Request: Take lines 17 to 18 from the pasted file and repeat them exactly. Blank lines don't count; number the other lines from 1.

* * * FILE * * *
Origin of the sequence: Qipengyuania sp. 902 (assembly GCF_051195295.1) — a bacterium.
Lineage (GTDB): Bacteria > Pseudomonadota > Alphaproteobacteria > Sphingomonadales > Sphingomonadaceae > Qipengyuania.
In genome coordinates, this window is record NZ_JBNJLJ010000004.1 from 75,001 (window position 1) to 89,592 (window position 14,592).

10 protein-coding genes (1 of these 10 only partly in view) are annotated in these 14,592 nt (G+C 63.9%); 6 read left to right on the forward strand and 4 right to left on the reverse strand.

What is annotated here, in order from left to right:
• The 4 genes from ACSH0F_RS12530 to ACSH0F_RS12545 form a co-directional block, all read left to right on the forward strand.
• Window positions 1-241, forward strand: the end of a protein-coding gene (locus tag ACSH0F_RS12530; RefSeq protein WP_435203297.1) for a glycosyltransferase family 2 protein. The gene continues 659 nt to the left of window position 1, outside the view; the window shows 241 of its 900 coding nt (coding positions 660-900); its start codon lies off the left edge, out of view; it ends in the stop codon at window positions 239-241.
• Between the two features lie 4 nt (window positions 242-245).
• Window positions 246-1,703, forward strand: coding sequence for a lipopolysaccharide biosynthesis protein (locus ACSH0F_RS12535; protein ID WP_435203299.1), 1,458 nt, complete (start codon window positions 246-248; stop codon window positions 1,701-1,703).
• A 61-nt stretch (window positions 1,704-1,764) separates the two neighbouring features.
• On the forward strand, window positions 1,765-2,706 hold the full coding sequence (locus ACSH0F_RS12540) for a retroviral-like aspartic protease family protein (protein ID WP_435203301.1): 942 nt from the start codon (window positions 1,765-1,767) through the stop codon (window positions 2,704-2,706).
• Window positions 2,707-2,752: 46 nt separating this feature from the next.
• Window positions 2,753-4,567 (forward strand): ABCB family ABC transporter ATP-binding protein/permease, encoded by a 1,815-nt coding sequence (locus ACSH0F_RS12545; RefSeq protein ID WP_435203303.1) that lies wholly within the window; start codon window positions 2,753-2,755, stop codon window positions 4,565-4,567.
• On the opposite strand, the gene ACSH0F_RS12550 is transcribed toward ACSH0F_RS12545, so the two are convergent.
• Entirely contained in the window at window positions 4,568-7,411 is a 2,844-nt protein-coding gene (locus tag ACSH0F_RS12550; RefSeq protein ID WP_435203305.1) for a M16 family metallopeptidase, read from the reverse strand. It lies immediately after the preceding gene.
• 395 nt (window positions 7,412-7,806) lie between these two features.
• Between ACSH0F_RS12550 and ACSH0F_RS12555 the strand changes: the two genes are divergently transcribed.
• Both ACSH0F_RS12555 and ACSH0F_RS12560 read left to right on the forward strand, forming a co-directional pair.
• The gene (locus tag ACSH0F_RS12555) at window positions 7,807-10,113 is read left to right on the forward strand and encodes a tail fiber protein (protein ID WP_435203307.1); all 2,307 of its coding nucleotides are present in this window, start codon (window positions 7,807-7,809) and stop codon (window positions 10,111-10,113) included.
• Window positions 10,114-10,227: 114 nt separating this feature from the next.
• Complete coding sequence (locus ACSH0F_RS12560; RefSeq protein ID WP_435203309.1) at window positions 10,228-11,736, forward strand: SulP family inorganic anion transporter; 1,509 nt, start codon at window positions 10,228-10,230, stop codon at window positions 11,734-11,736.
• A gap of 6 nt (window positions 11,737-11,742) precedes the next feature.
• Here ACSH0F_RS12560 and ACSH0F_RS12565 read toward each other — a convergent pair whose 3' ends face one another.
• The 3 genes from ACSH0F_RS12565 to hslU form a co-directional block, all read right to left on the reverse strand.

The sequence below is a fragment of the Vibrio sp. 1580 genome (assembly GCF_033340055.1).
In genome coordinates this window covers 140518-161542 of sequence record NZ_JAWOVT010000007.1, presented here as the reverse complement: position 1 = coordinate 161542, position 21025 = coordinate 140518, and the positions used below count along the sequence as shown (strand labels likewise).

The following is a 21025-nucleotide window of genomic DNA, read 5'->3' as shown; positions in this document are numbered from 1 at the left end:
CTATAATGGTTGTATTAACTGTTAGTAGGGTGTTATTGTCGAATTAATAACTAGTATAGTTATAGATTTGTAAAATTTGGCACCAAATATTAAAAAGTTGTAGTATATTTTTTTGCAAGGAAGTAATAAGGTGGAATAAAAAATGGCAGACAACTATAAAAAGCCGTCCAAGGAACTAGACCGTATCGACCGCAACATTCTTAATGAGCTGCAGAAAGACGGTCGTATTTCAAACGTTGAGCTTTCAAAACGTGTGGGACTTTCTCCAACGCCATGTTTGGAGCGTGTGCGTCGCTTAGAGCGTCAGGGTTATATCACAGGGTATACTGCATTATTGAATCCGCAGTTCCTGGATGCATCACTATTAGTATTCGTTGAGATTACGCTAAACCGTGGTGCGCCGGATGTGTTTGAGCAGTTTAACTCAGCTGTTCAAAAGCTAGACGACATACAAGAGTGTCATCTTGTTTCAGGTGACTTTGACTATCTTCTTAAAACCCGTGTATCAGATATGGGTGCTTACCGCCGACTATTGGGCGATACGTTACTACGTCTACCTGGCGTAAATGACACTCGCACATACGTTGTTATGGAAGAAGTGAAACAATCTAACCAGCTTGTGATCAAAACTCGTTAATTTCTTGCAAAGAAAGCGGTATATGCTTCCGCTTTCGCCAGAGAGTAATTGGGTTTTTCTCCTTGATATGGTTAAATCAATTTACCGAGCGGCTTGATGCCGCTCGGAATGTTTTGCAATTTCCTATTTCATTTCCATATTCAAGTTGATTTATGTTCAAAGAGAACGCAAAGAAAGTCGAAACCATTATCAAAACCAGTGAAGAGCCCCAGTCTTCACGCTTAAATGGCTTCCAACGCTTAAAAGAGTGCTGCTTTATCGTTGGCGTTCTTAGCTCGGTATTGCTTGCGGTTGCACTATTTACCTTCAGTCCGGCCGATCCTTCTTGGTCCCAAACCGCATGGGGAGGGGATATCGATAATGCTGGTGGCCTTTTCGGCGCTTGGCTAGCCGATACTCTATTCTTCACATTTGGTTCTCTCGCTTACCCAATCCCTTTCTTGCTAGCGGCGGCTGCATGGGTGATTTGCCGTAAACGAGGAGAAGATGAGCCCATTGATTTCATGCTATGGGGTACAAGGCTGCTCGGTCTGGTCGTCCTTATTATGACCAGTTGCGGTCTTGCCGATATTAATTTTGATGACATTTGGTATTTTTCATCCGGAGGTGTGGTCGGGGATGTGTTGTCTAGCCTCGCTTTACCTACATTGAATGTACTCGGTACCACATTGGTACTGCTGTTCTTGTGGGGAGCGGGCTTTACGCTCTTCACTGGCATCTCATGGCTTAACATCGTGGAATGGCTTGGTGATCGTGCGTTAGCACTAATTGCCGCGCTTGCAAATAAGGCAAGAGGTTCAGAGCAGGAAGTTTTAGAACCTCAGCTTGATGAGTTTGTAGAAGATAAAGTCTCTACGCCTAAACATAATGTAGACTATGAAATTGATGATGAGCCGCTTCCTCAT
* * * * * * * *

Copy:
• Between ACSH0F_RS12550 and ACSH0F_RS12555 the strand changes: the two genes are divergently transcribed.
• Both ACSH0F_RS12555 and ACSH0F_RS12560 read left to right on the forward strand, forming a co-directional pair.